[Review] Brain Wars – An App To Train Your Grey Cells In A Competitive Way

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I am not a big fan of brain training apps like Lumosity or Quiz Up. For one, I never felt compelled to buy a full version of Lumosity, and its free version only allows you to play three games a day, which is kind of stingy on their part. Another reason is my ego is very much vulnerable when apps that are supposed to train your brain show you how underdeveloped you are instead.

This is not the case with Brain Wars. On the one hand, it is a competitive app that puts you against an opponent without matching your levels, and often times you end up losing. On the other hand, it has 15 mini games in the Training Mode, where you can practice to your heart’s content until you feel capable of facing more powerful opponents. Let us see in more detail what this free app offers.

Brain wars iconBrain Wars by Translimit, Inc. Free, Offers IAPs
Genre: Puzzle
Size 23M, Requires Internet Connection
Get it on Google Play
Get it on iTunes 

Signing Up

First of all, you can register using one of your accounts, or by just logging in as Guest – there is no penalty for that. You can add your picture, or an avatar, and name yourself as you will. The app automatically defines your location and displays the flag of your country, but you can change that, too.

You can add your Twitter or Facebook account and start inviting your friends to compete, or stay completely anonymous and challenge other players from all over the world. Maybe because the app is from a Japanese developer, or simply because the Japanese folks are really smart and have fast fingers, the elite league consists mostly of the Japanese players.

 

First Try

The app guides you through its UI the first time you log in, and it insists you challenge someone right from the start. You can do so , but unless you are very quick in adaptation, you are most likely to suck during your first fight simply because it takes time to read through instructions and get the hang of the mini games.

That is why I suggest you don’t continue challenging other random players and head over to the Training department instead. You can find it by tapping on the three dots menu at the home screen of the app. By doing so, you will open the Menu with your Profile, Settings, and Training among other things.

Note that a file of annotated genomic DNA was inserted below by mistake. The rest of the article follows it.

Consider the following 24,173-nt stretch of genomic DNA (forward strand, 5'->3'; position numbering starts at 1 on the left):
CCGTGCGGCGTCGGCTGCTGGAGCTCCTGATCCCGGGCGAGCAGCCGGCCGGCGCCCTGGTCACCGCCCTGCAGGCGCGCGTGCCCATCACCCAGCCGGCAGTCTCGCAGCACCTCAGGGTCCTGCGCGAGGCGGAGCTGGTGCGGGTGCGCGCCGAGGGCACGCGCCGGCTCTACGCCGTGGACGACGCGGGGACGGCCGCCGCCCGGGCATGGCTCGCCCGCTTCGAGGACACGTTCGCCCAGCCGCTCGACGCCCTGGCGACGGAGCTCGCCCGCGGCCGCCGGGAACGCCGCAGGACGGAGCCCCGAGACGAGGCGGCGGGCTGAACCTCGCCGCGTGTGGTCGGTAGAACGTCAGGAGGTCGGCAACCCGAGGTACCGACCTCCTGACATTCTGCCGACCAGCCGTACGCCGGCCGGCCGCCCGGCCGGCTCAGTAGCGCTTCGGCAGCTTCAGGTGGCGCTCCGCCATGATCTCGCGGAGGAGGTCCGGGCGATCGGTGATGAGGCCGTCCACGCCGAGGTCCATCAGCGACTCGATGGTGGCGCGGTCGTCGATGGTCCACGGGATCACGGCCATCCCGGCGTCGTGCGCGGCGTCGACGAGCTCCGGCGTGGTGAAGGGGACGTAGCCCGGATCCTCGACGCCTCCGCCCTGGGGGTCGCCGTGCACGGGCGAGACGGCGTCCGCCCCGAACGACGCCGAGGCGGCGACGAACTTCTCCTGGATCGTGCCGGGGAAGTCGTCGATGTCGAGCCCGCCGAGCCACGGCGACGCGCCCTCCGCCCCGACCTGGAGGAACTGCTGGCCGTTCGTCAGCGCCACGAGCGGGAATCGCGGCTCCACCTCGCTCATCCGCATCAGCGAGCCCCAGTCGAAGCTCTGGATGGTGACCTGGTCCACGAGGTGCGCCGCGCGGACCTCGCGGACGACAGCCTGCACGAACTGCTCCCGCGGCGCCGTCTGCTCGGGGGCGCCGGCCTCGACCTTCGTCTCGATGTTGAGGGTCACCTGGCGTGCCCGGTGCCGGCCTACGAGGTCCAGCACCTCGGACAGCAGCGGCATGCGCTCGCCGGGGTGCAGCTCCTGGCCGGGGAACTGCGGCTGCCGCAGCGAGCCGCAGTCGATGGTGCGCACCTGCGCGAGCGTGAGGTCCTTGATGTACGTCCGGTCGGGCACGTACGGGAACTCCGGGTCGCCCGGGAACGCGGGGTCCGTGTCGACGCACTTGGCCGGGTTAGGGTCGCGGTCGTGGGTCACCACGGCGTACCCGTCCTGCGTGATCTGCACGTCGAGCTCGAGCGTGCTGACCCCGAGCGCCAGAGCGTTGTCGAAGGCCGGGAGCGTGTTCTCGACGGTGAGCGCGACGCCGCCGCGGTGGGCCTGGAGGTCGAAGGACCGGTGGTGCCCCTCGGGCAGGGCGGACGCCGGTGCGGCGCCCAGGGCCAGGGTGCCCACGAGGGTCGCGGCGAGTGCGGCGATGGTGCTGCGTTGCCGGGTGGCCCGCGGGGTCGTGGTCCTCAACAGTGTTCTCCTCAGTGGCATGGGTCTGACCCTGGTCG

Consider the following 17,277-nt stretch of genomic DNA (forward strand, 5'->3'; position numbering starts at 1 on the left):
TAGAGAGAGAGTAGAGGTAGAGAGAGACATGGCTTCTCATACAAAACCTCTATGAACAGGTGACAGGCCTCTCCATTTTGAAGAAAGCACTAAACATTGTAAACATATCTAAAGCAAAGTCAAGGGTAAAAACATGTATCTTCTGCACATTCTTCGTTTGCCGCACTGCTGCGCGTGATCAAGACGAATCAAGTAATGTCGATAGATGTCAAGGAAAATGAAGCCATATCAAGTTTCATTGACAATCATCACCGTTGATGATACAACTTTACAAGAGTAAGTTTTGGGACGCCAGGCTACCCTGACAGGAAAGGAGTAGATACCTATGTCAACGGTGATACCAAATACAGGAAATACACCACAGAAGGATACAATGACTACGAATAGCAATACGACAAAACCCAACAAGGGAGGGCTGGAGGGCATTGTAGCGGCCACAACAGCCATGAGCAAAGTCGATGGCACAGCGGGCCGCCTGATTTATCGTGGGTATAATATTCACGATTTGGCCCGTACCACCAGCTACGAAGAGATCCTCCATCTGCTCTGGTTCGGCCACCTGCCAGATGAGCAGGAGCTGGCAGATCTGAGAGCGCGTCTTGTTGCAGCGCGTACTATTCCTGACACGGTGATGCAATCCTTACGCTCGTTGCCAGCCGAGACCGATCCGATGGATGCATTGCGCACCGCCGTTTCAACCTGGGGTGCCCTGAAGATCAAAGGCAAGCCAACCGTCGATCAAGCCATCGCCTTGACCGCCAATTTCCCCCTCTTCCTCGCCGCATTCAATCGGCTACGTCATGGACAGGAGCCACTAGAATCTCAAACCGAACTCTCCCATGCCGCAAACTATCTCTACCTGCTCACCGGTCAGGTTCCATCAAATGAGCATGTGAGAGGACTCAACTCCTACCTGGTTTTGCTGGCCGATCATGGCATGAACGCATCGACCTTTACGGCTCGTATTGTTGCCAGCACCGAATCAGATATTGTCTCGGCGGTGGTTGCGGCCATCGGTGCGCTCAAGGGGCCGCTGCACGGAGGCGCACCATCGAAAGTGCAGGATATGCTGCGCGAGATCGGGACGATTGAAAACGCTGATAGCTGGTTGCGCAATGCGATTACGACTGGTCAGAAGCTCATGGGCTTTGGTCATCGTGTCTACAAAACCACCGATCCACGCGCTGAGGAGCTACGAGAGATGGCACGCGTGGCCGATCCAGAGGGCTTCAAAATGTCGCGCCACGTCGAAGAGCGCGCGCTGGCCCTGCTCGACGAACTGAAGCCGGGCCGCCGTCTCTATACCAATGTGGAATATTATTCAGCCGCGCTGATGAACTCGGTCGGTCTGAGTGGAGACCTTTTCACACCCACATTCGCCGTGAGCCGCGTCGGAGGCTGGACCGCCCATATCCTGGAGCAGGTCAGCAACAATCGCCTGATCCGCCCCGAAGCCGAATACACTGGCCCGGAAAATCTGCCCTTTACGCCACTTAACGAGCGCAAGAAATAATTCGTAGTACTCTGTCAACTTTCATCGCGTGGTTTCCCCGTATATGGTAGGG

Training

There is no limit cap on the time you can spend training, so you can master your skills sharp without that sweat inducing urge that persists when you play against a real opponent. Training section contains all the mini games that you encounter when battling real opponents. Some games are easier than others, depending on your natural set of brain, and this is exactly why training is 50% fun of this app.

There are 15 mini games that test your various skills – observation, focus, concentration, quick reaction, mathematical and geometrical skills. The games are pretty simple when you do them without any pressure, but Brain Wars is not there to help you chill – it puts you against the clock, even in the Training mode, so you constantly feel the pressure to do things quickly.

You will be counting, matching, swiping, following and drawing numbers, directions, letters, patterns and all sorts of simple, yet challenging items. I have spent a few days playing occasionally, and still can’t figure out the Reflection mini game, but I am determined to sort it out despite the challenge. Other games are pretty straightforward and the main challenge is how fast you can do it.

Competing

As I said, the app finds an opponent for you without checking whether your levels match, and that means you will be losing until you sort out the mini games pretty good because most of the time your opponents are more advanced than you, the novice. Nonetheless, it doesn’t feel unfair.

There are five leagues in the game, and you start out as D league, while the A, B, C leagues naturally consist of more experience players with high scores, but the bestest players are in the S League, and that’s where you will see the flag of Japan more than in any other league.

As you tap Challenge, the app automatically matches you against someone and you can see how stronger or weaker your brain map appears when compared to that of your opponent’s. From there, you will play three Rounds consisting of one mini game each. Before each round, you will be able to pick from three mini games, but you don’t get to play the one you choose unless your opponent picks the same, or you pay with Coins. I really see no sense in paying with Coins to play the game of your choice because ultimately you will want to master your skills in all the challenges.